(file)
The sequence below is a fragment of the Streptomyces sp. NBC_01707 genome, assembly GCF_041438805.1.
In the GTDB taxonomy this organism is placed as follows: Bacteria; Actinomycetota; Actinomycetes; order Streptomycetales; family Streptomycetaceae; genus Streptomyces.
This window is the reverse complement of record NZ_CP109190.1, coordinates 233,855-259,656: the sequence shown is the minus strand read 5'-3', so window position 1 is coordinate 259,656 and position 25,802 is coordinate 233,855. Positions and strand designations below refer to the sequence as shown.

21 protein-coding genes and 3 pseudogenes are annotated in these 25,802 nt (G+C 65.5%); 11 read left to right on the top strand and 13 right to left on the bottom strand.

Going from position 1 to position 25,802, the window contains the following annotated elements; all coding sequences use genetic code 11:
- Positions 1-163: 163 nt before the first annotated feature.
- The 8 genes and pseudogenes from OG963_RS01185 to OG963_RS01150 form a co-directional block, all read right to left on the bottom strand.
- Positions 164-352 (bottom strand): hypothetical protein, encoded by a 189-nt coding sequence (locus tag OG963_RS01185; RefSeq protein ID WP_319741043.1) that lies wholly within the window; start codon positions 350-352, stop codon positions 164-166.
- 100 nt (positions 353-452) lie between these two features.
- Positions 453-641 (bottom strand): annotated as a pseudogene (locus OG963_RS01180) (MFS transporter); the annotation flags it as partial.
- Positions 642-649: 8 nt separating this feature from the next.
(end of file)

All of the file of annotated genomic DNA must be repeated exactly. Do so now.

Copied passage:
The sequence below is a fragment of the Streptomyces sp. NBC_01707 genome, assembly GCF_041438805.1.
In the GTDB taxonomy this organism is placed as follows: Bacteria; Actinomycetota; Actinomycetes; order Streptomycetales; family Streptomycetaceae; genus Streptomyces.
This window is the reverse complement of record NZ_CP109190.1, coordinates 233,855-259,656: the sequence shown is the minus strand read 5'-3', so window position 1 is coordinate 259,656 and position 25,802 is coordinate 233,855. Positions and strand designations below refer to the sequence as shown.

21 protein-coding genes and 3 pseudogenes are annotated in these 25,802 nt (G+C 65.5%); 11 read left to right on the top strand and 13 right to left on the bottom strand.

Going from position 1 to position 25,802, the window contains the following annotated elements; all coding sequences use genetic code 11:
- Positions 1-163: 163 nt before the first annotated feature.
- The 8 genes and pseudogenes from OG963_RS01185 to OG963_RS01150 form a co-directional block, all read right to left on the bottom strand.
- Positions 164-352 (bottom strand): hypothetical protein, encoded by a 189-nt coding sequence (locus tag OG963_RS01185; RefSeq protein ID WP_319741043.1) that lies wholly within the window; start codon positions 350-352, stop codon positions 164-166.
- 100 nt (positions 353-452) lie between these two features.
- Positions 453-641 (bottom strand): annotated as a pseudogene (locus OG963_RS01180) (MFS transporter); the annotation flags it as partial.
- Positions 642-649: 8 nt separating this feature from the next.